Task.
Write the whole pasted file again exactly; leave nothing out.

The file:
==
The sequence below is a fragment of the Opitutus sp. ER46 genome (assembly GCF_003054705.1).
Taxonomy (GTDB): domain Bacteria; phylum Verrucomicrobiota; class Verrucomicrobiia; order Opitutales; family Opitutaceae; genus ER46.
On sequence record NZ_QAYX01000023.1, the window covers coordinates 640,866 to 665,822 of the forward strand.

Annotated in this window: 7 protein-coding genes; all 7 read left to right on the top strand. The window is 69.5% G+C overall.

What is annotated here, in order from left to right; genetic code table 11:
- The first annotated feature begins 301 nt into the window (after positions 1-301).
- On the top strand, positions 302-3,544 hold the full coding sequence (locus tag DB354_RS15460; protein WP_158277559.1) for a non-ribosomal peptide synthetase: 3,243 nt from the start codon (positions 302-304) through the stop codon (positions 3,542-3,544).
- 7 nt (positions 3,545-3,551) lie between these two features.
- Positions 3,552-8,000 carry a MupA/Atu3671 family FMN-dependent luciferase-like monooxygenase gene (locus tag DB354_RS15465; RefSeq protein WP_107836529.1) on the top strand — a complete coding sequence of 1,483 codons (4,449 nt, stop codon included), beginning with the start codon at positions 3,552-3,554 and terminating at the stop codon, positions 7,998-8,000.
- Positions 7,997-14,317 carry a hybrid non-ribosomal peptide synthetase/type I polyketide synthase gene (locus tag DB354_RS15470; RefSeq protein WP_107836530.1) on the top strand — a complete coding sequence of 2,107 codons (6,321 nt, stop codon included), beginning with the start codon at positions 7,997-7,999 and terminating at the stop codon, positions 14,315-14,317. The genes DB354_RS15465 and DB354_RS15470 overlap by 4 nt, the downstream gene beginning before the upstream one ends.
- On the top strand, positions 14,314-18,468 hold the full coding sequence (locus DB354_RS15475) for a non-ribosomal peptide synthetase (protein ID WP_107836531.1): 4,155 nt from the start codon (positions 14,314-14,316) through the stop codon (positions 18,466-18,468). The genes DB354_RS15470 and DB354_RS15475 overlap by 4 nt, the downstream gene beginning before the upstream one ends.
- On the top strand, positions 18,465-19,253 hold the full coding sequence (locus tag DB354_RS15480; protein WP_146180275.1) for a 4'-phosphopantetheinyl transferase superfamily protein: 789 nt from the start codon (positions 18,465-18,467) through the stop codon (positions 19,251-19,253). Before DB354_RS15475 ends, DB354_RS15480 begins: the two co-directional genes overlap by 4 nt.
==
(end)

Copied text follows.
The sequence below is a fragment of the Opitutus sp. ER46 genome (assembly GCF_003054705.1).
Taxonomy (GTDB): domain Bacteria; phylum Verrucomicrobiota; class Verrucomicrobiia; order Opitutales; family Opitutaceae; genus ER46.
On sequence record NZ_QAYX01000023.1, the window covers coordinates 640,866 to 665,822 of the forward strand.

Annotated in this window: 7 protein-coding genes; all 7 read left to right on the top strand. The window is 69.5% G+C overall.

What is annotated here, in order from left to right; genetic code table 11:
- The first annotated feature begins 301 nt into the window (after positions 1-301).
- On the top strand, positions 302-3,544 hold the full coding sequence (locus tag DB354_RS15460; protein WP_158277559.1) for a non-ribosomal peptide synthetase: 3,243 nt from the start codon (positions 302-304) through the stop codon (positions 3,542-3,544).
- 7 nt (positions 3,545-3,551) lie between these two features.
- Positions 3,552-8,000 carry a MupA/Atu3671 family FMN-dependent luciferase-like monooxygenase gene (locus tag DB354_RS15465; RefSeq protein WP_107836529.1) on the top strand — a complete coding sequence of 1,483 codons (4,449 nt, stop codon included), beginning with the start codon at positions 3,552-3,554 and terminating at the stop codon, positions 7,998-8,000.
- Positions 7,997-14,317 carry a hybrid non-ribosomal peptide synthetase/type I polyketide synthase gene (locus tag DB354_RS15470; RefSeq protein WP_107836530.1) on the top strand — a complete coding sequence of 2,107 codons (6,321 nt, stop codon included), beginning with the start codon at positions 7,997-7,999 and terminating at the stop codon, positions 14,315-14,317. The genes DB354_RS15465 and DB354_RS15470 overlap by 4 nt, the downstream gene beginning before the upstream one ends.
- On the top strand, positions 14,314-18,468 hold the full coding sequence (locus DB354_RS15475) for a non-ribosomal peptide synthetase (protein ID WP_107836531.1): 4,155 nt from the start codon (positions 14,314-14,316) through the stop codon (positions 18,466-18,468). The genes DB354_RS15470 and DB354_RS15475 overlap by 4 nt, the downstream gene beginning before the upstream one ends.
- On the top strand, positions 18,465-19,253 hold the full coding sequence (locus tag DB354_RS15480; protein WP_146180275.1) for a 4'-phosphopantetheinyl transferase superfamily protein: 789 nt from the start codon (positions 18,465-18,467) through the stop codon (positions 19,251-19,253). Before DB354_RS15475 ends, DB354_RS15480 begins: the two co-directional genes overlap by 4 nt.